6 Tips for Driving in Winter

Driving in snow and ice presents many challenges. Here are six winter driving tips to keep you safe when the roads get treacherous.

According to the Federal Highway Administration, more than 70 percent of American roadways are in snowy regions and more than 1,300 people are killed annually on snowy or icy roads. Making sure you’re ready to drive on those roads this winter can save your life, or the life of someone you love.

Be Sure Your Car Is Ready for the Weather

If you’ve parked your car outside, it’s likely covered in snow or ice. Do yourself a favor and clear the windows so you can see what’s going on. Don’t forget to clear off any snow from the top of the car as well. Snow flying from your car can cause visibility problems for other drivers, or even strike other cars and cause damage. In some places, the law requires that you clear that snow from your car.

Your tires are the only thing on your car that touches the ground. As such, tires are critical pieces of safety equipment — especially when roads turn frosty. Be sure that your tires have plenty of tread and are properly inflated. Depending on how often you encounter snow or ice in your driving, you might also consider winter tires.

It’s not something you’ll like to think about, but when the roads are truly nasty it can take time for rescue crews to reach you should you have a problem. Keep the fuel tank close to full so you can keep the heat going if you get stuck. Stock your trunk with a DIY winter survival kit, including warm clothes, blankets, an ice scraper and a flashlight so you can wait out a rescue.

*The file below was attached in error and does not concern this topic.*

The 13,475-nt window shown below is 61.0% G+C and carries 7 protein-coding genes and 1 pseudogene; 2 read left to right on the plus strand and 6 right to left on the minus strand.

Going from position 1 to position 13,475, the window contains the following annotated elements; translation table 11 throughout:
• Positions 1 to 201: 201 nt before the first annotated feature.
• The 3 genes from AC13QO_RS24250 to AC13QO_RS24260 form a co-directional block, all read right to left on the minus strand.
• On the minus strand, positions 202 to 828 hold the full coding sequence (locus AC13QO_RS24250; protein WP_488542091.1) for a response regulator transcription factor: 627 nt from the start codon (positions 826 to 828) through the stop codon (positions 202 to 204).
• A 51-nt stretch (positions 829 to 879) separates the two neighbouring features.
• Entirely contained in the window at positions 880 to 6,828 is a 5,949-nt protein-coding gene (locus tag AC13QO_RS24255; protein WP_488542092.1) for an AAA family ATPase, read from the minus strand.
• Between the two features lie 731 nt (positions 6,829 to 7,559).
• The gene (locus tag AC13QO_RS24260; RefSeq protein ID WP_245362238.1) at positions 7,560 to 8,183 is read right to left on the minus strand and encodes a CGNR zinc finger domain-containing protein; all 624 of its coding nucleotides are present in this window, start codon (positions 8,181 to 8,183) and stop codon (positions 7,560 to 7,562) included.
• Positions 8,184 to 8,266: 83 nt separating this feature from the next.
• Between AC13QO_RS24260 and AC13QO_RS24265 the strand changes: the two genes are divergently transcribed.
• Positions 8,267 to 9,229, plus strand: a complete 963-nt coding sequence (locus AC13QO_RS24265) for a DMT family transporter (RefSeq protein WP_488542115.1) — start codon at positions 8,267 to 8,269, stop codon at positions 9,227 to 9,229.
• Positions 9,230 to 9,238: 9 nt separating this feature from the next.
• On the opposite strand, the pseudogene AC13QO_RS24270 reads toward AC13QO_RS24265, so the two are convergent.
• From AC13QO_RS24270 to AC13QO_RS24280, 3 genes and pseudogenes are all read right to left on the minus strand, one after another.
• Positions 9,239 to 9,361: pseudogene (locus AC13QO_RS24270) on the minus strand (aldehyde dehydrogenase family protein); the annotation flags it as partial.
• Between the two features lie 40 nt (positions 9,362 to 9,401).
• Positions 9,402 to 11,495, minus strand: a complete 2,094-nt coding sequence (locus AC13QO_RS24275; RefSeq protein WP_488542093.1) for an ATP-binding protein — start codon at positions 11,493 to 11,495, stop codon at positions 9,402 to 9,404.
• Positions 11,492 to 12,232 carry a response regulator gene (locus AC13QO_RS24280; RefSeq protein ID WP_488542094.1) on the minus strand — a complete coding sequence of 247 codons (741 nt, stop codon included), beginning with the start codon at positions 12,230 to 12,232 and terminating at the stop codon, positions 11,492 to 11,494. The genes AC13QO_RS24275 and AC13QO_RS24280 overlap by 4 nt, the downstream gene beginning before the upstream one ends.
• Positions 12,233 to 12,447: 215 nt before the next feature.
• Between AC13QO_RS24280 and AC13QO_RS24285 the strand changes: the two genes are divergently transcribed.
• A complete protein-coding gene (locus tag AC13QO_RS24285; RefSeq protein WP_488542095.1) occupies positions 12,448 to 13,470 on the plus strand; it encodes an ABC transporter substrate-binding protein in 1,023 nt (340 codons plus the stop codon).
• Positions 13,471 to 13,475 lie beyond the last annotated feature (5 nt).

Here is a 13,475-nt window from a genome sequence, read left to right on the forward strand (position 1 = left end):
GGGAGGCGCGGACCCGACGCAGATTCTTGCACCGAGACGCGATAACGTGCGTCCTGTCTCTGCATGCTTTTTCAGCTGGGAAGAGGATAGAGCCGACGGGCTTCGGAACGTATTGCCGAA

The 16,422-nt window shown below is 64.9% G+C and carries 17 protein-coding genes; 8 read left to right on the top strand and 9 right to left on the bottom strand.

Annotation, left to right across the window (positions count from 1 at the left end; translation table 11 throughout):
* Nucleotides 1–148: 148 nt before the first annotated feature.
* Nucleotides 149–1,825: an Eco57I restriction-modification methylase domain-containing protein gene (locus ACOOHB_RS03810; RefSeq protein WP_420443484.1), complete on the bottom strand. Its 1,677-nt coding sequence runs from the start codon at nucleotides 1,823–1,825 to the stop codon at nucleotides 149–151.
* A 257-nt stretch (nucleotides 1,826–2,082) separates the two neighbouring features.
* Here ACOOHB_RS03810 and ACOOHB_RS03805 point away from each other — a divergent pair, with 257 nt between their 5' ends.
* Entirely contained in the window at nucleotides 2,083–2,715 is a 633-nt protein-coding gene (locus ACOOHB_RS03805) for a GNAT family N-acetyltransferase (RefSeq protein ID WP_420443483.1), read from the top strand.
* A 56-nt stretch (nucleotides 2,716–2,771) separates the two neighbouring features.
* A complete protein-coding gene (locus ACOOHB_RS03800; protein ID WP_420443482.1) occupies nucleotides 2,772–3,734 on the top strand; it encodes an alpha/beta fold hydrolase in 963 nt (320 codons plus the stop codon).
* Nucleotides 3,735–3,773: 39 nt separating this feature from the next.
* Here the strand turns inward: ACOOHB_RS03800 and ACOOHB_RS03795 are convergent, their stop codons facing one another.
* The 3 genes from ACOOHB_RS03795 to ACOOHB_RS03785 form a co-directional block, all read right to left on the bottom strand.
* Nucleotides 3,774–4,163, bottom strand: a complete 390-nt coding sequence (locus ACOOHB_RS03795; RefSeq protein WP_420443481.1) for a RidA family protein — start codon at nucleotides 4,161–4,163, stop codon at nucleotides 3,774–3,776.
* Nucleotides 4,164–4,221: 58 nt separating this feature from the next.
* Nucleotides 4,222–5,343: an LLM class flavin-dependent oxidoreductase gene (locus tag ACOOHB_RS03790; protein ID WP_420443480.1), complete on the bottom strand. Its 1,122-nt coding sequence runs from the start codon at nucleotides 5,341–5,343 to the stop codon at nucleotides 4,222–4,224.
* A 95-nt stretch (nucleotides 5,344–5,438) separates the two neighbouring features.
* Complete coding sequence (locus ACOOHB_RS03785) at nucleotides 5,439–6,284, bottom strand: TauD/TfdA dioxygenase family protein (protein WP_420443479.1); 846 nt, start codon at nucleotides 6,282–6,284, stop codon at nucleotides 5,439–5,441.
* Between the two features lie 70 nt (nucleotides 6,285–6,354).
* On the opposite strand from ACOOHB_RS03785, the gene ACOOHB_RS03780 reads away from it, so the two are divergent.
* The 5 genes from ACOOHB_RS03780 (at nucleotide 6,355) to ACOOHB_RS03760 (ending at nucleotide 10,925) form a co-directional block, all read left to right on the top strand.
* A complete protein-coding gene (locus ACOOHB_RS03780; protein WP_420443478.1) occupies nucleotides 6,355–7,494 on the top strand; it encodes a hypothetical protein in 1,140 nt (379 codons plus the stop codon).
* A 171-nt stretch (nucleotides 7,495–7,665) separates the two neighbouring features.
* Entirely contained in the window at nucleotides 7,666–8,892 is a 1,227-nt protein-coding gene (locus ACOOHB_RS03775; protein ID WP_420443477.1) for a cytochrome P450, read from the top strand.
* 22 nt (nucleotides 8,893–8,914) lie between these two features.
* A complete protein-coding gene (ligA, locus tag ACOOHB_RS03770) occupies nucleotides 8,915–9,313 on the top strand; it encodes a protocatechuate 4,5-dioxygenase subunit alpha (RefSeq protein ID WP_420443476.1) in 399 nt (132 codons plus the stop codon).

Drive Smoothly and Slowly

SLOW DOWN! It’s better to be a few minutes late than not arrive at all, right? If the forecast calls for nasty weather, wake up early and get on the road so you can give yourself more time.

Plus, driving fast in nasty winter weather is an invitation for disaster. Slippery roads from snow or ice dramatically lengthen the distance you need to a stop. Speed adds even more to that distance.

Avoid abrupt maneuvers. Be gentle with every part of you that touches the car, from your feet on the pedals to your hands on the steering wheel. Sudden steering can induce a skid.

Another thing to consider — if you can avoid slamming on the brakes, do so. Applying your brakes firmly can lock up your tires, causing a skid. Further, maintaining momentum will help you from getting stuck. If you can see down the road that you might need to slow down for a red light, start slowing down simply by letting off of the gas pedal. This allows your car to gradually decrease speed with a lessened chance of losing control.

Anticipate Hazards By Looking Far Down the Road

Because speeding up, slowing down and changing direction are the most likely times you’ll lose traction, it pays to minimize how often you do it. That means watching down the road and anticipating obstacles and hazards you might face as you drive.

Is there a car pulled off to the side of the road with flashers on? You can expect the drivers ahead of you will slam on their brakes as they happen upon the incident. Do the smart thing — ease off the gas pedal and slow down well in advance of the hazard, so you can proceed cautiously past.